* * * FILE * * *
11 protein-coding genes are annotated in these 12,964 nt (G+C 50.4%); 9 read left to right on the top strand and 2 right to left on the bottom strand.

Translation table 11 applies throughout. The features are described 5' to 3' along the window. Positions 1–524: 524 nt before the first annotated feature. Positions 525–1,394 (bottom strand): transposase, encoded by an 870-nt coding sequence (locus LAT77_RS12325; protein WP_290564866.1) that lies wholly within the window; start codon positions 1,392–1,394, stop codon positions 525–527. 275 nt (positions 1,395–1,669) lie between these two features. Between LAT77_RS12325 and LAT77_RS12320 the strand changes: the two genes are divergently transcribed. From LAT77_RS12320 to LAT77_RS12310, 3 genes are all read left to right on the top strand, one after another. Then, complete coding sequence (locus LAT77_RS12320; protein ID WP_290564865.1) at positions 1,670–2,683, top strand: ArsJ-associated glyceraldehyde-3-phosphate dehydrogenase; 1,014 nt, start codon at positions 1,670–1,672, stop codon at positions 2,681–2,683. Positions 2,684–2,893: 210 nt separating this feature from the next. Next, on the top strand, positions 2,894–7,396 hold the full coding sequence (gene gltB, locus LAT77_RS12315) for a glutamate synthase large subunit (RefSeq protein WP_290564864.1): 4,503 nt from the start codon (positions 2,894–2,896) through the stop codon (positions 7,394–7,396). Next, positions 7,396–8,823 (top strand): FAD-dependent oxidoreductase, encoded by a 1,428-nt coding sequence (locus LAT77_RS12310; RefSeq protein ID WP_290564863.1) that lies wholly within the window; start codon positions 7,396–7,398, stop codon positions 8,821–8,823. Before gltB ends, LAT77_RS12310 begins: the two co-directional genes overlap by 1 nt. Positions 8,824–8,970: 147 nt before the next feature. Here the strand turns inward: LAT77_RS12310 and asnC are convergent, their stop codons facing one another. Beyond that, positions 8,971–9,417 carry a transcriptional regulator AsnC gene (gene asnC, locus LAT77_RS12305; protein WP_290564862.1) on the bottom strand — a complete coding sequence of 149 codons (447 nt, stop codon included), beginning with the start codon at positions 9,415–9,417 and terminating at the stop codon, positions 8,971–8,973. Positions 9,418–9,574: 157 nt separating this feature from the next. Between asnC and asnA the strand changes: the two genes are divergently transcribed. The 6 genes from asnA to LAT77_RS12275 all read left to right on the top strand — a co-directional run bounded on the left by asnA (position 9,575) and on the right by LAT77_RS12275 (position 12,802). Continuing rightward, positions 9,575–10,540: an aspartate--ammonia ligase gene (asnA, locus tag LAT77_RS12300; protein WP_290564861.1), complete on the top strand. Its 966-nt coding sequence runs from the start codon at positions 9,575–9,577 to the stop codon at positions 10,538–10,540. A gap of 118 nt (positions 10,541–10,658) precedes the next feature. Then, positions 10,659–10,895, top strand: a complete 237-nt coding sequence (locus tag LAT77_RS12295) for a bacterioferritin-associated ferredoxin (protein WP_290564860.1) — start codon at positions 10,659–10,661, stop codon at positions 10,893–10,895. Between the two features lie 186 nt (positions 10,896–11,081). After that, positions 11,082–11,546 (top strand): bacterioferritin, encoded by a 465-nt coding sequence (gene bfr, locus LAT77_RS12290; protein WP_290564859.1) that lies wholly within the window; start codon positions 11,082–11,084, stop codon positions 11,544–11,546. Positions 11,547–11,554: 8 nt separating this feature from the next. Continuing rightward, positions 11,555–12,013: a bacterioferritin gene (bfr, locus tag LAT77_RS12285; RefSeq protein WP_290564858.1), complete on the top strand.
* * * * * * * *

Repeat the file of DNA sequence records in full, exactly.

11 protein-coding genes are annotated in these 12,964 nt (G+C 50.4%); 9 read left to right on the top strand and 2 right to left on the bottom strand.

Translation table 11 applies throughout. The features are described 5' to 3' along the window. Positions 1–524: 524 nt before the first annotated feature. Positions 525–1,394 (bottom strand): transposase, encoded by an 870-nt coding sequence (locus LAT77_RS12325; protein WP_290564866.1) that lies wholly within the window; start codon positions 1,392–1,394, stop codon positions 525–527. 275 nt (positions 1,395–1,669) lie between these two features. Between LAT77_RS12325 and LAT77_RS12320 the strand changes: the two genes are divergently transcribed. From LAT77_RS12320 to LAT77_RS12310, 3 genes are all read left to right on the top strand, one after another. Then, complete coding sequence (locus LAT77_RS12320; protein ID WP_290564865.1) at positions 1,670–2,683, top strand: ArsJ-associated glyceraldehyde-3-phosphate dehydrogenase; 1,014 nt, start codon at positions 1,670–1,672, stop codon at positions 2,681–2,683. Positions 2,684–2,893: 210 nt separating this feature from the next. Next, on the top strand, positions 2,894–7,396 hold the full coding sequence (gene gltB, locus LAT77_RS12315) for a glutamate synthase large subunit (RefSeq protein WP_290564864.1): 4,503 nt from the start codon (positions 2,894–2,896) through the stop codon (positions 7,394–7,396). Next, positions 7,396–8,823 (top strand): FAD-dependent oxidoreductase, encoded by a 1,428-nt coding sequence (locus LAT77_RS12310; RefSeq protein ID WP_290564863.1) that lies wholly within the window; start codon positions 7,396–7,398, stop codon positions 8,821–8,823. Before gltB ends, LAT77_RS12310 begins: the two co-directional genes overlap by 1 nt. Positions 8,824–8,970: 147 nt before the next feature. Here the strand turns inward: LAT77_RS12310 and asnC are convergent, their stop codons facing one another. Beyond that, positions 8,971–9,417 carry a transcriptional regulator AsnC gene (gene asnC, locus LAT77_RS12305; protein WP_290564862.1) on the bottom strand — a complete coding sequence of 149 codons (447 nt, stop codon included), beginning with the start codon at positions 9,415–9,417 and terminating at the stop codon, positions 8,971–8,973. Positions 9,418–9,574: 157 nt separating this feature from the next. Between asnC and asnA the strand changes: the two genes are divergently transcribed. The 6 genes from asnA to LAT77_RS12275 all read left to right on the top strand — a co-directional run bounded on the left by asnA (position 9,575) and on the right by LAT77_RS12275 (position 12,802). Continuing rightward, positions 9,575–10,540: an aspartate--ammonia ligase gene (asnA, locus tag LAT77_RS12300; protein WP_290564861.1), complete on the top strand. Its 966-nt coding sequence runs from the start codon at positions 9,575–9,577 to the stop codon at positions 10,538–10,540. A gap of 118 nt (positions 10,541–10,658) precedes the next feature. Then, positions 10,659–10,895, top strand: a complete 237-nt coding sequence (locus tag LAT77_RS12295) for a bacterioferritin-associated ferredoxin (protein WP_290564860.1) — start codon at positions 10,659–10,661, stop codon at positions 10,893–10,895. Between the two features lie 186 nt (positions 10,896–11,081). After that, positions 11,082–11,546 (top strand): bacterioferritin, encoded by a 465-nt coding sequence (gene bfr, locus LAT77_RS12290; protein WP_290564859.1) that lies wholly within the window; start codon positions 11,082–11,084, stop codon positions 11,544–11,546. Positions 11,547–11,554: 8 nt separating this feature from the next. Continuing rightward, positions 11,555–12,013: a bacterioferritin gene (bfr, locus tag LAT77_RS12285; RefSeq protein WP_290564858.1), complete on the top strand.